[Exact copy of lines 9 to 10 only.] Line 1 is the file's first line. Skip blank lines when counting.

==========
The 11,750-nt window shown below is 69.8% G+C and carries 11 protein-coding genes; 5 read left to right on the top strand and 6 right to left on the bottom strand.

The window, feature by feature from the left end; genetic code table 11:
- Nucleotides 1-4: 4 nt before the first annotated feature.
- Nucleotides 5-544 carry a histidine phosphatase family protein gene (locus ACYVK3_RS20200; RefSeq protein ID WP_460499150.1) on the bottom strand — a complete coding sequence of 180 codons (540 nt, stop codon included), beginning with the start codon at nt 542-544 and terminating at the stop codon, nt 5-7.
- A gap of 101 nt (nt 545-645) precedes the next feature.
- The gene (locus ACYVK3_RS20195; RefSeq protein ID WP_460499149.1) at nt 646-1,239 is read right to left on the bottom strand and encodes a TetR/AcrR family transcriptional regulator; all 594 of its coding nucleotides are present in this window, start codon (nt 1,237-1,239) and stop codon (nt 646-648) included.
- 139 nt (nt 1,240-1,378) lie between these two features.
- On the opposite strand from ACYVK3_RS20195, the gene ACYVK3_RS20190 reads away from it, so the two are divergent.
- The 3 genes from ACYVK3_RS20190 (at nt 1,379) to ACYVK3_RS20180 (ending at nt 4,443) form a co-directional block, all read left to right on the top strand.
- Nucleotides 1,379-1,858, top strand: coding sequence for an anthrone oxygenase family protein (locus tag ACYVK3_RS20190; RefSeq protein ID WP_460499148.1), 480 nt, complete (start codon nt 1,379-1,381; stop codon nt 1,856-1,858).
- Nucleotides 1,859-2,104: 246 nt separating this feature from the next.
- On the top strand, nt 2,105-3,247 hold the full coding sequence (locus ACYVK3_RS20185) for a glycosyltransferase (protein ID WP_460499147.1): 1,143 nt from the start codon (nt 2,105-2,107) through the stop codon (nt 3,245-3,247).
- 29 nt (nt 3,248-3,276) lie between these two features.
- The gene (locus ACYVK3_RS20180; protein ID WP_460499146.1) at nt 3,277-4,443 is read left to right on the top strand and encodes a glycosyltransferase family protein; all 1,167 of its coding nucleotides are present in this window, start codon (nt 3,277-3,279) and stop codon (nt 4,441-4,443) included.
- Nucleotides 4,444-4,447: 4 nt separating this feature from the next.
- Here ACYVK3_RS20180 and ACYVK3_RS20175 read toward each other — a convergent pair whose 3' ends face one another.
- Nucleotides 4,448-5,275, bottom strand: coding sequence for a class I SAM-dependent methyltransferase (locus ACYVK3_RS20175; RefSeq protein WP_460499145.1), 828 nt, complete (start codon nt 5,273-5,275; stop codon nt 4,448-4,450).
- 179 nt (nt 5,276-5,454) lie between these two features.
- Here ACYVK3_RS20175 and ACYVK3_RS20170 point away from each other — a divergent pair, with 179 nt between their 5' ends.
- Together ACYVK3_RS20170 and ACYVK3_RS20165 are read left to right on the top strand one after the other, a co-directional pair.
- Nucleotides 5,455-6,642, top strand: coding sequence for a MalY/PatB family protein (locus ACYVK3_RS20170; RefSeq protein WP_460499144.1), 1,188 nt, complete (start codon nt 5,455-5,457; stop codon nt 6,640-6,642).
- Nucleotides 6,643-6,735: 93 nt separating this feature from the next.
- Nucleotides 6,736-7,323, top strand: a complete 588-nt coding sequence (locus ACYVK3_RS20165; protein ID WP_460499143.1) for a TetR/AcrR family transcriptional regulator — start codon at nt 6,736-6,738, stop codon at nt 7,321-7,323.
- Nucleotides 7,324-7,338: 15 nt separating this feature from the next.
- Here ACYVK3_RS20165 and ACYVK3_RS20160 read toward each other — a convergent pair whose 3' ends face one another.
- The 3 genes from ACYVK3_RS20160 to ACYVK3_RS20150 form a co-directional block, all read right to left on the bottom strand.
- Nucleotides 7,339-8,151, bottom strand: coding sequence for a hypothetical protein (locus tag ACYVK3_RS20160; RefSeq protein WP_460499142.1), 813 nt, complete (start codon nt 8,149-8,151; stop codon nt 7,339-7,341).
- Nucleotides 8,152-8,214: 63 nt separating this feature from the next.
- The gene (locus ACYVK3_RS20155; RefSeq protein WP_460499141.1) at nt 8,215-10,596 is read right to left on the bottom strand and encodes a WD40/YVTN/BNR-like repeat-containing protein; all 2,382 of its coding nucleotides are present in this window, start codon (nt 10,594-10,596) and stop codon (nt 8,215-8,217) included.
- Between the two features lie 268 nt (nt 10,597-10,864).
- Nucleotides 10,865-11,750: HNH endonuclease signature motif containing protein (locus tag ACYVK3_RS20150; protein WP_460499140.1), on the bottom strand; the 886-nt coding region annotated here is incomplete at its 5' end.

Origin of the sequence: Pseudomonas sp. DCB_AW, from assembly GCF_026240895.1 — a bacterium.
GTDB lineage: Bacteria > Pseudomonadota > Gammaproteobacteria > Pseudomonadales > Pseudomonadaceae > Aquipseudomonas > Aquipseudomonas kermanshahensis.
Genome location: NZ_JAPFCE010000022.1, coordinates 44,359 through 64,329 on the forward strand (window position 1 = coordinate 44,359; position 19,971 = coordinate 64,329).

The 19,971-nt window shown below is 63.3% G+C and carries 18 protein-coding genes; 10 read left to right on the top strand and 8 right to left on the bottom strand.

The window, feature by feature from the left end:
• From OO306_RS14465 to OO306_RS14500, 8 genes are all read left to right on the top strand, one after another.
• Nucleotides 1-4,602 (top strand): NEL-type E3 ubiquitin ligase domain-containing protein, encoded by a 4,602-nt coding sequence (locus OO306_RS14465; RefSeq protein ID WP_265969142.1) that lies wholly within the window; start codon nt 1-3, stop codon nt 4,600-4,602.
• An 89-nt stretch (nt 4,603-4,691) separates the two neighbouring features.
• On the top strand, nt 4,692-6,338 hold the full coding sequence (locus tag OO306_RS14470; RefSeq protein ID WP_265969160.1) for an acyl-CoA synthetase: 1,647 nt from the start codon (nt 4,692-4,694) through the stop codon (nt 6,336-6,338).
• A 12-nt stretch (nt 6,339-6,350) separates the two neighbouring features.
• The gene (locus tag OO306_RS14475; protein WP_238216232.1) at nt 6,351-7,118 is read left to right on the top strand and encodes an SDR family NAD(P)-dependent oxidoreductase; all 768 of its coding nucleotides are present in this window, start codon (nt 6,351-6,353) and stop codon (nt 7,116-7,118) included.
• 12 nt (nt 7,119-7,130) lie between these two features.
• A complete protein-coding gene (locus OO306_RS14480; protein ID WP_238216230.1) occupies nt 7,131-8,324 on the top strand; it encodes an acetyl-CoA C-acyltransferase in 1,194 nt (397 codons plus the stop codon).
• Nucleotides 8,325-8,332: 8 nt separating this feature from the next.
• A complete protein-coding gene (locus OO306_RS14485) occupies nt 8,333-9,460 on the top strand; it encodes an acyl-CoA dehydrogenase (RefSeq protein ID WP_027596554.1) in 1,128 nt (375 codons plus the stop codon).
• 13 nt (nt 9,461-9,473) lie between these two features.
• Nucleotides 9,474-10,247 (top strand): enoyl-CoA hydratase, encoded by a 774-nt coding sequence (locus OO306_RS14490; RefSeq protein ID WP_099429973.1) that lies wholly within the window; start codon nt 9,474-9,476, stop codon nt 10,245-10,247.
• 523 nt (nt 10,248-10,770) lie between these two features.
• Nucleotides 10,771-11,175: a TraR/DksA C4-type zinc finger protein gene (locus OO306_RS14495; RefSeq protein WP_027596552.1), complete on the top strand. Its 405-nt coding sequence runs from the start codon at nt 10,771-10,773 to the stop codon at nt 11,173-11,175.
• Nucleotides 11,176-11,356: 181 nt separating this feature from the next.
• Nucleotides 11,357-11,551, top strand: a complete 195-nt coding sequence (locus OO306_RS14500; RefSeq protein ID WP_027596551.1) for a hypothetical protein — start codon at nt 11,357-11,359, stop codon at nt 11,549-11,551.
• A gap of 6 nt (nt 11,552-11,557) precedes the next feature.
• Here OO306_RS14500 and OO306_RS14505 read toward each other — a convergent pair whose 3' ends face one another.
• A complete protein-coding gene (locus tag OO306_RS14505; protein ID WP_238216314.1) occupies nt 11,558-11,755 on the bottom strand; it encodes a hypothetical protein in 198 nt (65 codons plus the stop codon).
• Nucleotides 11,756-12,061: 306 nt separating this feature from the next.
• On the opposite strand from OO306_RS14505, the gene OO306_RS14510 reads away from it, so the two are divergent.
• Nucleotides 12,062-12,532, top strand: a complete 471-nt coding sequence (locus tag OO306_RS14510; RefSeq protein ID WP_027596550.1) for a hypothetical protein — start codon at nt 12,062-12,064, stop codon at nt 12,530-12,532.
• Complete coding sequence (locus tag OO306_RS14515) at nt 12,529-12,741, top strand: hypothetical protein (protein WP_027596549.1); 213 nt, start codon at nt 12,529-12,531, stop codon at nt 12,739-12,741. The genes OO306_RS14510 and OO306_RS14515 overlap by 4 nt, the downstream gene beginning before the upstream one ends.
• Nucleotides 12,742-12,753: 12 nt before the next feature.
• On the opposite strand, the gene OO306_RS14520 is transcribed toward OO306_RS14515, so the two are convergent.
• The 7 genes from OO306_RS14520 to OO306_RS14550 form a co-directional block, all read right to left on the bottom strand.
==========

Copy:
- The 3 genes from ACYVK3_RS20190 (at nt 1,379) to ACYVK3_RS20180 (ending at nt 4,443) form a co-directional block, all read left to right on the top strand.
- Nucleotides 1,379-1,858, top strand: coding sequence for an anthrone oxygenase family protein (locus tag ACYVK3_RS20190; RefSeq protein ID WP_460499148.1), 480 nt, complete (start codon nt 1,379-1,381; stop codon nt 1,856-1,858).